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Dim It Down Hong Kong, Your City’s Too Bright


  • SumoMe

The phrase “our future’s bright” fails to be a joyous one when the element of light itself has already been deemed a nuisance. While most of us have no problems with the astounding shine from lighted billboards and advertisements, others are struggling to fall asleep in the midst of these bright lights. That’s because just outside the windows of their homes, the intensity of these luminous billboards are invading what residential areas should rightly provide – privacy. For these residents in Hong Kong, the day literally never ends.

An article by Penny C

It’s looks all wonderful and jazzy to tourists and locals alike as they travel through the sights of this vibrant city in the evening. It’s time to whip out that camera for some city shots! However, some environmental groups having been wishing that could see more of the stars in the sky and less of the neon lights that scream billboard messages and outline the shapes of city’s skyscrapers. It becomes pretty apparent that light pollution is developing into a massive national issue when even the local people are calling for the country to dim down.


In Leighton Road, a resident uses a large cloth to block out the glowing hostility of the church's spotlight outside the apartment

In Leighton Road, a resident uses a large cloth to block out the glowing hostility of the church's spotlight outside the apartment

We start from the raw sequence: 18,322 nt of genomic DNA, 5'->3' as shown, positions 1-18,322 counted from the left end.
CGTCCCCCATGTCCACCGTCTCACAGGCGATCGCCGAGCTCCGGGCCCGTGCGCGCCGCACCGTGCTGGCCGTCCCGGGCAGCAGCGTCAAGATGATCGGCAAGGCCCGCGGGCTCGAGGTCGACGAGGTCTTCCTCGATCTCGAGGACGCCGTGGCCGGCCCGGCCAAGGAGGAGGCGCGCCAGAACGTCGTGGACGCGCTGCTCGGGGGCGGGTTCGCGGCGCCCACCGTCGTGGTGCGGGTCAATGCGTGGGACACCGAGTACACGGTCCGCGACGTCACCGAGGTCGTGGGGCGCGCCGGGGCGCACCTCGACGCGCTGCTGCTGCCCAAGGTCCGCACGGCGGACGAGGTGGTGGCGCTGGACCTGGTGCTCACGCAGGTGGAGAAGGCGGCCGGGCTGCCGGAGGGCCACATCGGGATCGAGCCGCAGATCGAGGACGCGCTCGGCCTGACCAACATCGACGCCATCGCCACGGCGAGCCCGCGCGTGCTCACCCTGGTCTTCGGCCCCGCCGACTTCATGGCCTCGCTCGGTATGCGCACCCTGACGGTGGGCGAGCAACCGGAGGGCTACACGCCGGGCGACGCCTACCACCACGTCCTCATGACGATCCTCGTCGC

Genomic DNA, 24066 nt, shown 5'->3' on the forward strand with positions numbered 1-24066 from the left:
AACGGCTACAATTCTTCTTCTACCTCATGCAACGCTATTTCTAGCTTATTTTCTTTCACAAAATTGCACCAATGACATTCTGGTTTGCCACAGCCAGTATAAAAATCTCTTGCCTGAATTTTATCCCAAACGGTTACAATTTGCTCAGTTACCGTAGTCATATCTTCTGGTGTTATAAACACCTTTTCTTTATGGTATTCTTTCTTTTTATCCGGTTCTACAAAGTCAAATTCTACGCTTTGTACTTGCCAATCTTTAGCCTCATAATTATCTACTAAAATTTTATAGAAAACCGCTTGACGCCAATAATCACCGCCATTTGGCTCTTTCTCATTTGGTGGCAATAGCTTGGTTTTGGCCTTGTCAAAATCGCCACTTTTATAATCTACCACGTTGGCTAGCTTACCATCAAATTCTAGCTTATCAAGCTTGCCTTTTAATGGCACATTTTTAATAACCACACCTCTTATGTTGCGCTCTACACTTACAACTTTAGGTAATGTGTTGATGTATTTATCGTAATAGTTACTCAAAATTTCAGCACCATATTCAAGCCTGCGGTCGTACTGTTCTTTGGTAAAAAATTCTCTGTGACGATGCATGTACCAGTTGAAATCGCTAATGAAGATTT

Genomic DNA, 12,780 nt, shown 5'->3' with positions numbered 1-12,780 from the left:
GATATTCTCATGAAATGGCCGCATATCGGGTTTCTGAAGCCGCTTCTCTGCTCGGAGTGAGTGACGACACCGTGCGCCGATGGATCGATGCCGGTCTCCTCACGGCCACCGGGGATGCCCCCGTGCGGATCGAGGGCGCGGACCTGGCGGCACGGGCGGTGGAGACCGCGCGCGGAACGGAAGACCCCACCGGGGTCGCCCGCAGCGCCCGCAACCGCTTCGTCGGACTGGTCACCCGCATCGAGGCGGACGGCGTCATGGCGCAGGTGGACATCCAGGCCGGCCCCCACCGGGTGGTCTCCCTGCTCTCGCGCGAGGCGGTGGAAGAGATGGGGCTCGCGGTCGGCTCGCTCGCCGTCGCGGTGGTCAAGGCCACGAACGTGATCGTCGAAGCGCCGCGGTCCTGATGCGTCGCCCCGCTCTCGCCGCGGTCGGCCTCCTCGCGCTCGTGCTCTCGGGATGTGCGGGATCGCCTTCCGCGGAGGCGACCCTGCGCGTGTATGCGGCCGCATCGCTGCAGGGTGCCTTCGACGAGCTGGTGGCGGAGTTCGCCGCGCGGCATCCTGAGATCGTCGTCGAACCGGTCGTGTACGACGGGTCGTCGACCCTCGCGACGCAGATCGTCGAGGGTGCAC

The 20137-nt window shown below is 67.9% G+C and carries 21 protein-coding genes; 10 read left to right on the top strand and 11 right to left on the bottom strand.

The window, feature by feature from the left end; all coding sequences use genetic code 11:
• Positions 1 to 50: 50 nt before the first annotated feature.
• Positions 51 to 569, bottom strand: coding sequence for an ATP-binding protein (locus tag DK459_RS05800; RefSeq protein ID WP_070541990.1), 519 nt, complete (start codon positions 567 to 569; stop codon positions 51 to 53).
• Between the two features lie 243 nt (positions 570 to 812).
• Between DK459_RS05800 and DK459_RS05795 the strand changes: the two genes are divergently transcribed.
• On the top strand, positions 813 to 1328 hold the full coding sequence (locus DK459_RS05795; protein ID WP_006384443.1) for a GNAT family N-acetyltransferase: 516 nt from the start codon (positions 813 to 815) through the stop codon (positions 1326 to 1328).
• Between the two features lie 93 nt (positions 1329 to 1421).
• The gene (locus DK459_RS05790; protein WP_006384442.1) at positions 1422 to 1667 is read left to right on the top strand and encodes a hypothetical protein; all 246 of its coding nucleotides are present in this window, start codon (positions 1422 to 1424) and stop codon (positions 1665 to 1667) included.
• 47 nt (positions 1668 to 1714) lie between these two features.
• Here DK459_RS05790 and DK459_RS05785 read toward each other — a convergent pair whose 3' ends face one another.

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What you see is what you get

Many of the buildings in high traffic commercial districts such as Mong Kok, Causeway Bay and Central are also guilty of wasteful lighting practices. Including the large industrial billboards, shopping malls and offices continue to light up the streets and many times, into the homes of residents whose apartments aren’t even situated directly opposite the these luminous architectures. These structures remain lit until 5AM when the sun’s up and nature’s ready to continue the job for them.

Flash Mob

Windsor House

Windsor House

Getting public messages across in a ‘flash mob style’ is so amusing that it actually works. The Windsor House in Causeway Bay was voted as having the most ridiculous lighting by netizens through an online poll organised by Friends of The Earth (HK). The winning feature was its ability to outshine the brightness of a normal office by 20 times with a luminance level of 10,000 lux. This title has obviously coined the building’s efforts to stand out as an extreme waste of energy.

To further emphasise Windsor House’s ludicrous glow, a flash-mob demonstration was orchestrated by the Friends of the Earth (HK). Crowds had gathered outside the building to petition against the building’s incessant and unnecessary brilliance as they wielded umbrellas and stayed protected with sunglasses to ‘avoid being burnt’ by its radiant glory. Thankfully enough, Windsor House did cave in and decided to dim it down after this incident.

Why Do They Do It?

Prada lit at night in Hong Kong

Prada Hong Kong

Corporations view this as a competitive act in attracting shoppers at night and also to draw attention from potential business partners. This argument was further highlighted in the case of a bank in Central which had disregarded a resident’s complaint about the bright neon signs on its Garden Road Tower being a nuisance. The bank responded against the complaint, citing that because of its prime location in Central –“the heart of commercial activities”, the neon lights had to be on. You got it right. The plan is to literally outshine each other.